Heroines With Disabilities Take The Lead In These Six Romance Recs From UnderTheCovers


One of the beautiful things about reading is the ability to understand others better.  And for me, that has always been the case with reading about characters with disabilities. Understanding their struggles and seeing them overcome those obstacles while you’re cheering them on from the sidelines.  In many ways, it makes us better humans and it helps us connect to each other outside of the pages of a book.  So, I’ve put together a list of some of my favorite characters that face their disabilities head on and never let those get in the way of achieving everything they set out to.  You’re guaranteed to fall in love with them as hard as I did.

The Kiss Quotient by Helen Hoang

I wanted to include The Kiss Quotient by Helen Hoang on the list although if you haven’t read it or heard of it by now you must be living under a rock. The heroine is on the Autism spectrum and while she is totally kick ass in many aspects of her life, she struggles with human contact and interactions.  But she wants to overcome that, so she hires an escort with the express purpose of helping her through it.  This book is steamy, endearing and introduces you to a great set of characters you’ll want to know more about.

The Chase by Elle Kennedy

Labels can be hurtful and that is something our bubbly heroine has had to deal with her whole life.  Having a learning disability is hard enough but the stigma attached with other people’s perception can cut even deeper.  I was pleasantly surprised to see how The Chase by Elle Kennedy explored these things in a way that really made you get the heroine. Care for her. And see her succeed in the end.  Then again I would’ve expected no less from one of my favorite authors!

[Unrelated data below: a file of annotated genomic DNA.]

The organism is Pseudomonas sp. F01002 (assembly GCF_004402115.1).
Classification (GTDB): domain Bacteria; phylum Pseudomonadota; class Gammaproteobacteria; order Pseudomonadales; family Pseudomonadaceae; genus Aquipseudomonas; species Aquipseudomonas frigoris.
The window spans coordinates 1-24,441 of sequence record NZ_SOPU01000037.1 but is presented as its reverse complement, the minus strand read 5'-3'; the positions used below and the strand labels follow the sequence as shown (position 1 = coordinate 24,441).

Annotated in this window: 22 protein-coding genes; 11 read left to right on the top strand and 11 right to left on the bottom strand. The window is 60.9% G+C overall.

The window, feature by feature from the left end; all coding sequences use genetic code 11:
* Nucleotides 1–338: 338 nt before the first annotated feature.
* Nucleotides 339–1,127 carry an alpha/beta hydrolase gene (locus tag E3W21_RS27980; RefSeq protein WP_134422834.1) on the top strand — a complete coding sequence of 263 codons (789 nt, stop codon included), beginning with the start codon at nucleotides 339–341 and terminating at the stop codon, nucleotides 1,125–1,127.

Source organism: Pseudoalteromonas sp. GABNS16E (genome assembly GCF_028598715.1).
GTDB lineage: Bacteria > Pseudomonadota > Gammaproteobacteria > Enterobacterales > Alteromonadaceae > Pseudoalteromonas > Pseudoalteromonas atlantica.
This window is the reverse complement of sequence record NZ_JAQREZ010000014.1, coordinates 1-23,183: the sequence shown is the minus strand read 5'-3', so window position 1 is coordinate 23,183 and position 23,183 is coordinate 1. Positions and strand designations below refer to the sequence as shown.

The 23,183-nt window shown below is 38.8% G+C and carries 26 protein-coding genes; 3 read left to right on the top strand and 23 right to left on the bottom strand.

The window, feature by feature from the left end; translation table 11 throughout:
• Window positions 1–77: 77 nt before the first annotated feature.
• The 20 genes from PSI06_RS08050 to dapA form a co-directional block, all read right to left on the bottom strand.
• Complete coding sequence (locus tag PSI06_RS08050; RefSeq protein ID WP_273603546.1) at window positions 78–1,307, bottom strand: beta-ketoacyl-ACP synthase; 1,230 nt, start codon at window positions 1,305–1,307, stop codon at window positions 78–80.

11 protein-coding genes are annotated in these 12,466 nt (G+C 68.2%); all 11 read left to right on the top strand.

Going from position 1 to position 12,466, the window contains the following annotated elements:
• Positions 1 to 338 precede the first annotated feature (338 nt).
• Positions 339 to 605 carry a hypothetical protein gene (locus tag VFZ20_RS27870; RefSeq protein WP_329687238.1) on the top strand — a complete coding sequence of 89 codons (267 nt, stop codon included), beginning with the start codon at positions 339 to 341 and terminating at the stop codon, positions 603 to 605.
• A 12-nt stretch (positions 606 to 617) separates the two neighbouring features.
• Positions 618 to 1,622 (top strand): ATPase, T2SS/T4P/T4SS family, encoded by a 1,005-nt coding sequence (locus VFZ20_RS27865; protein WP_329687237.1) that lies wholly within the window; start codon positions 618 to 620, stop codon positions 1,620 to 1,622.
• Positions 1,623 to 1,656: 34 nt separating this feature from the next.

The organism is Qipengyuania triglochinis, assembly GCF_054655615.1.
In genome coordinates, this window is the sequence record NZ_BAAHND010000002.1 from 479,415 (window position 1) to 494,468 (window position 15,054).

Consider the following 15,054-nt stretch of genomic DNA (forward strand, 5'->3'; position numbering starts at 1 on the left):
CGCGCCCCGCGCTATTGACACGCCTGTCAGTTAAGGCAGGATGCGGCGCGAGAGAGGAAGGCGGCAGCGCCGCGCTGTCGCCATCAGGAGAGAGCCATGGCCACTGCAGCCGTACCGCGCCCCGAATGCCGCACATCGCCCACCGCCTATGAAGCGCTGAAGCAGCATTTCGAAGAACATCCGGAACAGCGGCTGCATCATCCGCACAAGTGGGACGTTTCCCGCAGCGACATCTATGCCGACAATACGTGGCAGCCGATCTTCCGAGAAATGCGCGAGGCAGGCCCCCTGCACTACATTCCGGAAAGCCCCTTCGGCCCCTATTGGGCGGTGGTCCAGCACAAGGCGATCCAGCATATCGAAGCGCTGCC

The Black Dagger Brotherhood Series by J.R. Ward

So, you may be asking why I want to talk about a whole series right?  Well, J.R. Ward loves to give us the most tortured characters and I didn’t want to make this a Black Dagger Brotherhood list so I decided to group them together.  First, we have the King of Vampires, Wrath.  As the series progresses, he loses his eyesight, hence being known as the Blind King.  It’s so important as the reader that you’re going through the process with him.  Seeing the struggle, and how he can come out even more powerful from it in the end.  Then we have two characters that are already introduced with a disability and my heart just melts for both heroes.  Phury, who lost a leg while saving his twin brother from being a blood slave.  And John Matthew, who is mute but goes on to join an elite group of warriors.

The Ones Who Got Away by Roni Loren

The Ones Who Got Away by Roni Loren has a tough subject to tackle but it’s done oh-so-well. Both main characters are survivors of a school shooting and they’ve dealt with the aftermath of that event in their lives in different ways. They reconnect while a segment is being filmed about the survivors and they get their second chance at love.  The heroine suffers from some pretty traumatic PTSD from that shooting and the author has done a wonderful job at making you feel that.  Don’t worry, there is healing in the cards for these survivors and I’m happy to see that as the series goes on.  While this isn’t the only PTSD book I could talk about, I do think it’s one with a topical subject and it’s done so incredibly well that you won’t want to pass it up.

Shoulda Been a Cowboy by Lorelei James

The last thing a wounded warrior wants to see is pity from their loved ones.  The hero in this book knows that all too well.  He lost his leg during his service and after recovering he decided to become a sheriff instead of working at the family ranch.  He still deals with PTSD and he doesn’t think a woman would want him with a stump.  He’s had to alter the plan he had for his life completely and that left him closed off.  Until the right woman came along.  A story about two broken people that help put each other back together.

Beard in Mind by Penny Reid

We’ve all called ourselves or accused someone else, normally in relation to cleanliness, of being OCD. It seems such a harmless thing to say. Then I read Beard in Mind by Penny Reid which really brings home the difficulties someone living under the burden of obsessive compulsive disorder lives under. Reid does this with compassion and understanding as our heroine tries to overcome her compulsion and live the life she wants. What I loved about this romance, was that the hero didn’t somehow swoop in and “save” her, but rather supported her as she overcame her own demons.

I hope you will give some, or all, of these a try. Let them sweep you up in all the emotion and beauty of all that humanity has to offer.

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